I would hardly describe Kamjin as a tragic character, just a guy who knows he can’t move with the times, so he settles for going out in a blaze of glory. Very Japanese reaction to social change, like the Samurai of old who chose to die in battle after losing their feudal rights. And the more of his own followers he can kill along the way, the better; they aren’t willing or able to live in this new world any more than he is.

        The thing with Hikaru was that I though he finally had closure with his first kiss with Minmay, just before he flew off to take on Bodolle Zer’s fleet. He admitted his feelings for her and they kissed; she resolved to save humanity, he decided to man up and leave her to her folly with Kaifun. To turn his back on everything he’s built with Misa, all for the lovestruck dream of going back to Minmay…it may have been really dumb and cruel, but it was an admittedly human response.

  9. MarigoldRan says:

    A bit of necromancy here, but as singers go, Minmay is, on average, psychologically healthy.

    http://slatest.slate.com/posts/2011/07/23/amy_winehouse_dead_found_in_london_home.html

    Check her song, which is linked to at the article. The forces that drive her talent, also drives her to destruction.

    • Well, the late Amy Winehouse was already a trainwreck at the height of her powers, and sang raunchier songs, as opposed to the hopeful, naive fare that Minmay and J-pop idols usually put out, especially in the early 80s. I don’t know about average, because as far as I know, the dead popstars are outliers.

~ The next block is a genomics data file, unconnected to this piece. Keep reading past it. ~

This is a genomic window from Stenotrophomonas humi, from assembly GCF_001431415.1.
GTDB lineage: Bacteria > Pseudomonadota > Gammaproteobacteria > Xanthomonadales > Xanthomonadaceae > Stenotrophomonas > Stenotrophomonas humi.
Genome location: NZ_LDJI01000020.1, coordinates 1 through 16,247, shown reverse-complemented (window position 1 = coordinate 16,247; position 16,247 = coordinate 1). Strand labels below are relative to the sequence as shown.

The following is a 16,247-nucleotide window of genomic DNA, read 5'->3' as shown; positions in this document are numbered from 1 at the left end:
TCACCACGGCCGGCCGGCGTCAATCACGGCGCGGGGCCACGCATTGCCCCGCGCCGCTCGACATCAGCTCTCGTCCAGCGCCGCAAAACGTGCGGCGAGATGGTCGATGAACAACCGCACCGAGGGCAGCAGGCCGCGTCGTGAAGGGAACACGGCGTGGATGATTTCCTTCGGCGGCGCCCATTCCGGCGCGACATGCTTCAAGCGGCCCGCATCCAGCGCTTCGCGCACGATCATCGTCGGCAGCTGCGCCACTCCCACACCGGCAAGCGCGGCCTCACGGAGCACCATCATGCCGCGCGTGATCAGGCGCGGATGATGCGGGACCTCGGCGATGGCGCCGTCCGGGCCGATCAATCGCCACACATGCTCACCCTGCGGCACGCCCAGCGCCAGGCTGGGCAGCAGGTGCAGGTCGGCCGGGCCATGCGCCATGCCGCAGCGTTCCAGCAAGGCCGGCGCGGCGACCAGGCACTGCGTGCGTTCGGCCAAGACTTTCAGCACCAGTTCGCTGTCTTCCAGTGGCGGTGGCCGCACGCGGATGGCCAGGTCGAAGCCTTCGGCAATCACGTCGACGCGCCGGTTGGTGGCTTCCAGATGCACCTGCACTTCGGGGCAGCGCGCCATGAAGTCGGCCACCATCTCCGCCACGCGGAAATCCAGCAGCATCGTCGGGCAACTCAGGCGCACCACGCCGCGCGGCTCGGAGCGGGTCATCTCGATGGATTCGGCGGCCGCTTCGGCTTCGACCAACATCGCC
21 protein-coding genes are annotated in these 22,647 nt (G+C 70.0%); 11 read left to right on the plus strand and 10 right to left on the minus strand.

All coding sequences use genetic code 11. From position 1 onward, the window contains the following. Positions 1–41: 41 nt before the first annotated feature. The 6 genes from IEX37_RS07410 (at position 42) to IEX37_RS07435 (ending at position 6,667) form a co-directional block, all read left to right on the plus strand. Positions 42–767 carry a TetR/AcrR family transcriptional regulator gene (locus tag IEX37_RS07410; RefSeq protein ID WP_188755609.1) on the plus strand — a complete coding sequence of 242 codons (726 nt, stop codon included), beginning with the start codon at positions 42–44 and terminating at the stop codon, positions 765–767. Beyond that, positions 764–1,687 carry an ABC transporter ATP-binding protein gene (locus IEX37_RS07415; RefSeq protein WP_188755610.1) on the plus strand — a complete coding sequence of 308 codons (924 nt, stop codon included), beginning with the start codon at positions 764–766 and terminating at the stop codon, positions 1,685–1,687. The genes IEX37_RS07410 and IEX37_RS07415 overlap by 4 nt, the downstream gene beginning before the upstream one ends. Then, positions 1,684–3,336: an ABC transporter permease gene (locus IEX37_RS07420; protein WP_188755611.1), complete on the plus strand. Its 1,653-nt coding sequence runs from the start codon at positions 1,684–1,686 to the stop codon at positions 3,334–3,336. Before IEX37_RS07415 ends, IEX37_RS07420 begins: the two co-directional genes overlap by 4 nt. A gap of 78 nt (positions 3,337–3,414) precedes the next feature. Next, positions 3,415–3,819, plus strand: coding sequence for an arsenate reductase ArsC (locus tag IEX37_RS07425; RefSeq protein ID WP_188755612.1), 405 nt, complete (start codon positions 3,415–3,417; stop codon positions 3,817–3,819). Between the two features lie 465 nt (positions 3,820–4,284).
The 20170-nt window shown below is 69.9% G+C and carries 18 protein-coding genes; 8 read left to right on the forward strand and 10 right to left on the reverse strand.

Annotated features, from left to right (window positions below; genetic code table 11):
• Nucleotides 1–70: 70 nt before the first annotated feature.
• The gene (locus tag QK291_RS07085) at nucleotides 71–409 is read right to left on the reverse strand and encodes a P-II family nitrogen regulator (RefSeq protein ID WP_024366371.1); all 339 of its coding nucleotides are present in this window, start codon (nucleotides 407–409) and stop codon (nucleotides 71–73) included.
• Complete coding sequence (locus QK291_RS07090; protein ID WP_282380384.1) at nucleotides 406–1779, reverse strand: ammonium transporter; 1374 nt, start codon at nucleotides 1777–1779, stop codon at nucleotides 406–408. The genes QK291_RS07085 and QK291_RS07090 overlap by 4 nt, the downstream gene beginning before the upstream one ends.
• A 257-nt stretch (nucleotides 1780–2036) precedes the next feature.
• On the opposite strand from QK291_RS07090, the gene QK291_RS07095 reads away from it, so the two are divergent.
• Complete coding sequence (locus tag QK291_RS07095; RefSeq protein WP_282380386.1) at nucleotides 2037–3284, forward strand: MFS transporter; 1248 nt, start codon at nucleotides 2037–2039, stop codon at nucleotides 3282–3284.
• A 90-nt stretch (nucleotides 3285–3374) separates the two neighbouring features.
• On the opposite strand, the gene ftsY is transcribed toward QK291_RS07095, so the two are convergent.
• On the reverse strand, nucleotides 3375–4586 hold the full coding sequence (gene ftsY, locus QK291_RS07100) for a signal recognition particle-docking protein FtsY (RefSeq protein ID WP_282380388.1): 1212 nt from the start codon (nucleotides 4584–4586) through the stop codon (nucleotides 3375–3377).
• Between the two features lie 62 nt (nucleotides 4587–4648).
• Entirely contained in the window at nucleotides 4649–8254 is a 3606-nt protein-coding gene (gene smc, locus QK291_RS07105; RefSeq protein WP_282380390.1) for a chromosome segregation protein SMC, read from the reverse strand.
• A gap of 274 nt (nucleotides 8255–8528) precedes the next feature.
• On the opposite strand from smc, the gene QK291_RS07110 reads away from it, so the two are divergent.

10. MarigoldRan says:

    The dead ones are the same. That is, they all died for similar reasons. The living ones are different or lucky.

  11. MarigoldRan says:

    To clarify, most rock stars need a certain edge or craziness to become internationally popular. Does the singer control the craziness or does the craziness control the singer? We like their music because they can express their madness in their music. But if a musician is genuinely too crazy, they’ll probably die at an early age.

    Hopeful, ingenuous J-pop idols do not count in this equation. They are popular because they sound likeable, not because they sound crazy. Hence,most J-pop idols are non-crazy, in contrast to rock stars.

    Amy Winehouse by the way has a very distinctive voice. Until yesterday, when I saw a picture of her, I always thought she was a big, black woman like Aretha Franklin. This stands in contrast to a lot of other pop singers who sound the same.